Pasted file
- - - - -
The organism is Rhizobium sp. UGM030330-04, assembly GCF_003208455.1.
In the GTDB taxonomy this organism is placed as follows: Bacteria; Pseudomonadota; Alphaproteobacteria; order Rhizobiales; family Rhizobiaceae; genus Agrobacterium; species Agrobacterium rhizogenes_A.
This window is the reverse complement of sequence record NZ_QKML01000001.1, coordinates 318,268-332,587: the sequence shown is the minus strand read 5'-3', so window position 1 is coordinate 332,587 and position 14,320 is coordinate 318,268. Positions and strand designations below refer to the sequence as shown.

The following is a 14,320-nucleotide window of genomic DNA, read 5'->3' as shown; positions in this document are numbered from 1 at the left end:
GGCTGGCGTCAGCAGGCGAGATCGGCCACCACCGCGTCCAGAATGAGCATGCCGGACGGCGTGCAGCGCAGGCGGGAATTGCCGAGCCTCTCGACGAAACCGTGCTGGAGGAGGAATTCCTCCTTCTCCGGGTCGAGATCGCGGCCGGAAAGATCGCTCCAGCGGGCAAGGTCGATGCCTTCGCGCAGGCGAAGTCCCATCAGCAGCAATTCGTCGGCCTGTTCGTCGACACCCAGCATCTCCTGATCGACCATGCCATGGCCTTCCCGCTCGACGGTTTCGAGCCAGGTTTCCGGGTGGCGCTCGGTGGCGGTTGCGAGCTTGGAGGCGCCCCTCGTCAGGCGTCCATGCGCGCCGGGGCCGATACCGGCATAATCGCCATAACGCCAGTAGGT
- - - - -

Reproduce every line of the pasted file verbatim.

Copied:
The organism is Rhizobium sp. UGM030330-04, assembly GCF_003208455.1.
In the GTDB taxonomy this organism is placed as follows: Bacteria; Pseudomonadota; Alphaproteobacteria; order Rhizobiales; family Rhizobiaceae; genus Agrobacterium; species Agrobacterium rhizogenes_A.
This window is the reverse complement of sequence record NZ_QKML01000001.1, coordinates 318,268-332,587: the sequence shown is the minus strand read 5'-3', so window position 1 is coordinate 332,587 and position 14,320 is coordinate 318,268. Positions and strand designations below refer to the sequence as shown.

The following is a 14,320-nucleotide window of genomic DNA, read 5'->3' as shown; positions in this document are numbered from 1 at the left end:
GGCTGGCGTCAGCAGGCGAGATCGGCCACCACCGCGTCCAGAATGAGCATGCCGGACGGCGTGCAGCGCAGGCGGGAATTGCCGAGCCTCTCGACGAAACCGTGCTGGAGGAGGAATTCCTCCTTCTCCGGGTCGAGATCGCGGCCGGAAAGATCGCTCCAGCGGGCAAGGTCGATGCCTTCGCGCAGGCGAAGTCCCATCAGCAGCAATTCGTCGGCCTGTTCGTCGACACCCAGCATCTCCTGATCGACCATGCCATGGCCTTCCCGCTCGACGGTTTCGAGCCAGGTTTCCGGGTGGCGCTCGGTGGCGGTTGCGAGCTTGGAGGCGCCCCTCGTCAGGCGTCCATGCGCGCCGGGGCCGATACCGGCATAATCGCCATAACGCCAGTAGGT